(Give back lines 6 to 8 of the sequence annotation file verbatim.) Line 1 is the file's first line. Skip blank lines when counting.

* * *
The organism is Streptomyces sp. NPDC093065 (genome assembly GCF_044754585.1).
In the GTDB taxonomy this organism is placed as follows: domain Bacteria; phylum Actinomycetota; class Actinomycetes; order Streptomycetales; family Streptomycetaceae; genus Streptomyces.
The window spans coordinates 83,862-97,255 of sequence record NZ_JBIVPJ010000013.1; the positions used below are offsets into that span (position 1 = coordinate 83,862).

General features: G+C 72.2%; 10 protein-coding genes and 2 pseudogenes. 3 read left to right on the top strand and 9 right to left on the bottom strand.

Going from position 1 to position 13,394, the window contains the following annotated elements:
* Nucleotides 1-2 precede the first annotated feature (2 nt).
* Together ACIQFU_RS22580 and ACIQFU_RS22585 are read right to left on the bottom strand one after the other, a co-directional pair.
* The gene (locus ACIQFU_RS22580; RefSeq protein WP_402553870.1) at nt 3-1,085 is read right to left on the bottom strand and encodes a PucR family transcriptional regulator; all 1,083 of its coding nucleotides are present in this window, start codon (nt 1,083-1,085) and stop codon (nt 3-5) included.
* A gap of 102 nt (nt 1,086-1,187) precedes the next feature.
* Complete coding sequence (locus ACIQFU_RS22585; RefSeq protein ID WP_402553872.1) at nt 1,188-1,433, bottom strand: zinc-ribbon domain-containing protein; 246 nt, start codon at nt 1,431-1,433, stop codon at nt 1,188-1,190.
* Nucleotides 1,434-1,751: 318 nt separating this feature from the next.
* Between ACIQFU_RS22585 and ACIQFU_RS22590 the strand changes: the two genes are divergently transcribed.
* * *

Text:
* Nucleotides 1-2 precede the first annotated feature (2 nt).
* Together ACIQFU_RS22580 and ACIQFU_RS22585 are read right to left on the bottom strand one after the other, a co-directional pair.
* The gene (locus ACIQFU_RS22580; RefSeq protein WP_402553870.1) at nt 3-1,085 is read right to left on the bottom strand and encodes a PucR family transcriptional regulator; all 1,083 of its coding nucleotides are present in this window, start codon (nt 1,083-1,085) and stop codon (nt 3-5) included.